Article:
CRC surveys fire, rescue depts.

Published 10:12 am Wednesday, September 26, 2018


The Commonwealth Regional Council (CRC) is in the process of receiving surveys from area fire departments and rescue squads, and deliberating about the potential for a forum featuring volunteers to discuss challenges facing these agencies.

CRC Executive Director Melody Foster said during a meeting Sept. 19 that seven fire departments and two rescue squads responded to the surveys from the CRC, meant to find the specific challenges and strengths of area fire departments and rescue squads.

More responses are expected, Foster said. She said the CRC would report the results back the following month.

Foster said in the survey, she requested copies of the fire/rescue squads’ mutual aid agreement. Participants recommended contacting their counties for copies of the mutual aid agreements.

Questions on the survey include how many paid personnel each department has, if departments respond to aid in neighboring counties and if departments have a verbal or written mutual aid agreement with surrounding counties. Representatives also had the opportunity to provide additional comments or concerns.

CRC members discussed increasing incentives for volunteers, increasing education for the public about how fire departments and rescue squads operate, potentially holding a forum featuring area fire and rescue service members and speculating of a future where, potentially, all fire and rescue squad would have paid personnel, where volunteers would be a thing of the past.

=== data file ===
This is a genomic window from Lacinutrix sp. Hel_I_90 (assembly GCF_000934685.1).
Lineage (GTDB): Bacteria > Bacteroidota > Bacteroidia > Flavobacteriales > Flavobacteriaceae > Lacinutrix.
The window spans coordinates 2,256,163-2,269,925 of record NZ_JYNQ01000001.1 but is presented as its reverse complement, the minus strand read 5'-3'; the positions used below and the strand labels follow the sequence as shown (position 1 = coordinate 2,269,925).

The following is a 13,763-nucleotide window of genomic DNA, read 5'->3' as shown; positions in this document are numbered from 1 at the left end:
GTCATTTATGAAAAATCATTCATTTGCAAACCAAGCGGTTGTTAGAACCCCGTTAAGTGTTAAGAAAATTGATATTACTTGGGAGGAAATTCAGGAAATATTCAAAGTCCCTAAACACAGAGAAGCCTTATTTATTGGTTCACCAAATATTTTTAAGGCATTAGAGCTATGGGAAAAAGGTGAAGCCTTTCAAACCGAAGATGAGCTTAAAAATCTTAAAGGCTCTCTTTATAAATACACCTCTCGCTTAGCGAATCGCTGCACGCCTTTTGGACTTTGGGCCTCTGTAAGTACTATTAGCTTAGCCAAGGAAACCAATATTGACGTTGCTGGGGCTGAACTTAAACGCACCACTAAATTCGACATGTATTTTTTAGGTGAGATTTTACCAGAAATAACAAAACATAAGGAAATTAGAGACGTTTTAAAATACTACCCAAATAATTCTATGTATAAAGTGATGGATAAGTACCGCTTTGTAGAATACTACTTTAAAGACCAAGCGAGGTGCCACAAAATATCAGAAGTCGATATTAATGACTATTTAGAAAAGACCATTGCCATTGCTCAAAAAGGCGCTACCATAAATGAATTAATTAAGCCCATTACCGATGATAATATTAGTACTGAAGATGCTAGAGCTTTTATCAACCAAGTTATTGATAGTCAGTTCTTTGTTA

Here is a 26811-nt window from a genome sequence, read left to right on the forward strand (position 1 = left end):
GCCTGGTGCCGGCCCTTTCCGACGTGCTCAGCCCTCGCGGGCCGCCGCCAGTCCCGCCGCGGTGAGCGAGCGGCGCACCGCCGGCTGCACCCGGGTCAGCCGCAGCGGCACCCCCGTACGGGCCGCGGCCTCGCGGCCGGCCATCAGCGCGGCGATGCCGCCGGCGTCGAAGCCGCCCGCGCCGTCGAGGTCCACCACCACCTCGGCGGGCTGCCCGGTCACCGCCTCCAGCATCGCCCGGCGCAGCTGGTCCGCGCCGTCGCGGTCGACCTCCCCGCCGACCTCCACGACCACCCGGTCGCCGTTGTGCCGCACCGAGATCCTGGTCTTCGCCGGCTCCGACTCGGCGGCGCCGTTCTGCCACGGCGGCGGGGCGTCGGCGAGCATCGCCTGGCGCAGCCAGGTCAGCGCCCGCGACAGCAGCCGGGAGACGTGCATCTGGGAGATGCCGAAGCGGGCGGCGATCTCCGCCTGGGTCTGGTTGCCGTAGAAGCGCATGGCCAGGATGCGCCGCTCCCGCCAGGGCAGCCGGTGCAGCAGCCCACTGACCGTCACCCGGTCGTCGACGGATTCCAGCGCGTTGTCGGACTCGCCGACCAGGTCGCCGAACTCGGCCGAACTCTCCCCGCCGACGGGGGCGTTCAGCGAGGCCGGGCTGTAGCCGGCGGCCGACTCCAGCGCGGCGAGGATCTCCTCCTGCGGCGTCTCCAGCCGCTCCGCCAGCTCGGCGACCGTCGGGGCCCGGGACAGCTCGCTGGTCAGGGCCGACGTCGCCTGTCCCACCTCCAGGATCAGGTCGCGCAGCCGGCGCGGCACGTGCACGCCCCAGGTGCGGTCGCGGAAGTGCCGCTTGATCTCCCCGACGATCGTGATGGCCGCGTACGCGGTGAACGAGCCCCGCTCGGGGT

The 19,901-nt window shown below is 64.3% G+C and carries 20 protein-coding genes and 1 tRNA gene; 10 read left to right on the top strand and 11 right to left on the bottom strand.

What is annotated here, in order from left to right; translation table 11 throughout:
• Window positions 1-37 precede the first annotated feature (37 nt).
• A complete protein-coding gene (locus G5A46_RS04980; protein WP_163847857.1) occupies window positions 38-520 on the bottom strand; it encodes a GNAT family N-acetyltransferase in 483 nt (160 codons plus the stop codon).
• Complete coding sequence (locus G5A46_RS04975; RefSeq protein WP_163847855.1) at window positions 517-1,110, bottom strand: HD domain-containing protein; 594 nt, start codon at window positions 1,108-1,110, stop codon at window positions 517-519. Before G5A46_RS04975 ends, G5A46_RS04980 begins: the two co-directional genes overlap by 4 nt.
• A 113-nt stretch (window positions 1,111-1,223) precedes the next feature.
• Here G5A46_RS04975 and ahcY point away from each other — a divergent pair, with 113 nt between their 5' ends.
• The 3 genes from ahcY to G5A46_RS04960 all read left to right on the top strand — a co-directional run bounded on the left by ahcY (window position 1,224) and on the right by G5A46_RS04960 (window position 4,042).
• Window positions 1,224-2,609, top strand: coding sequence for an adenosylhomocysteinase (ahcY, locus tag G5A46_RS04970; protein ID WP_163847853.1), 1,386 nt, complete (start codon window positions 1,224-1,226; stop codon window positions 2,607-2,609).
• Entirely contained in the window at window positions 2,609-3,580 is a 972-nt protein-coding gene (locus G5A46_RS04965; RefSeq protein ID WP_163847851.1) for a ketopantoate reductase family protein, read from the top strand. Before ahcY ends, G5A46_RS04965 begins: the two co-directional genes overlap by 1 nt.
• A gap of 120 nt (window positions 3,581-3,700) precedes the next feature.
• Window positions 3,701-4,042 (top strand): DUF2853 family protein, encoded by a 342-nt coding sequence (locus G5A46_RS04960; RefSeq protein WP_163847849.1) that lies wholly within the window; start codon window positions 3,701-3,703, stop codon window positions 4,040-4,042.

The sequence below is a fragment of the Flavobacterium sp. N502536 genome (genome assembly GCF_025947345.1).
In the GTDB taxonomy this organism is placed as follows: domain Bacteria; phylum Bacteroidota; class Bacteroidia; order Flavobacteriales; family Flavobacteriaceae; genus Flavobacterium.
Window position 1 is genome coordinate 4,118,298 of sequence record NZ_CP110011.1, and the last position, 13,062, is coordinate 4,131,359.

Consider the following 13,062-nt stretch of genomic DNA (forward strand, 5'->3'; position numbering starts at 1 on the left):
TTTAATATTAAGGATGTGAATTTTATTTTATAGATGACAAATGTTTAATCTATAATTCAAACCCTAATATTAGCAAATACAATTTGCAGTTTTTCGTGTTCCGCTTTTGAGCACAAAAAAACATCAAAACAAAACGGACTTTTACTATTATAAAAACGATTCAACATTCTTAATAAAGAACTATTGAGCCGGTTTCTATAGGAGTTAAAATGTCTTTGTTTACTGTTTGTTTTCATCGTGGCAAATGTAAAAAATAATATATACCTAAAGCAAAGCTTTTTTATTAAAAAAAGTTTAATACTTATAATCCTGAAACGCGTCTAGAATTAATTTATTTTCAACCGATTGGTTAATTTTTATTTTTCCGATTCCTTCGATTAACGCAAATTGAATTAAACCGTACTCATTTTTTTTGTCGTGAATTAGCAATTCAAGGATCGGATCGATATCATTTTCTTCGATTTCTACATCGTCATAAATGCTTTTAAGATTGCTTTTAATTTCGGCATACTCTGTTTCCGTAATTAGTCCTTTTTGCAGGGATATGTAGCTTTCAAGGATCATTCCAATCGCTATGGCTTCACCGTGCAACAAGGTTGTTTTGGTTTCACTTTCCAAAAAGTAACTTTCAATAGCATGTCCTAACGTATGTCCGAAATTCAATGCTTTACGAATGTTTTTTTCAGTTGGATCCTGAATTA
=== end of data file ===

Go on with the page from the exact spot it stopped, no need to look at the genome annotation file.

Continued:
Browns Store District Supervisor and CRC Member Mike Hankins noted that the Lunenburg County Board of Supervisors recently approved the Kenbridge Fire Department to bill insurance companies.

“If you all have rural fire departments that are struggling financially, and especially if you have a population that’s beginning to dwindle down and they’re not getting the donations, I think this is looking at the future,” Hankins said. “It is not an answer to everything, but it can help the fire departments out greatly down the road.”

At the same time volunteer numbers are dwindling throughout the region, Hankins noted that costs to maintain fire departments’ and squads’ equipment are increasing, everything from diesel needed for the fire engines to rent on the buildings.

He said these mounting challenges facing fire and rescue departments could have an impact on property owners. “If you don’t own the property, you don’t have to worry about the insurance, but those of us who do, that’s an issue,” Hankins said.

Foster emphasized the importance of educating the public about the departments, particularly that many of the fire departments and rescue squads in one’s backyards are run by volunteers. Dwindling volunteer levels could mean trouble for property owners.

“There’s some education to the public that needs to happen as well as to what services are being provided for them,” Foster said.

Foster said one fireman in particular suggested the CRC put together a forum where they could all come together.

“It would be a discussion but maybe something could evolve from that,” Foster said.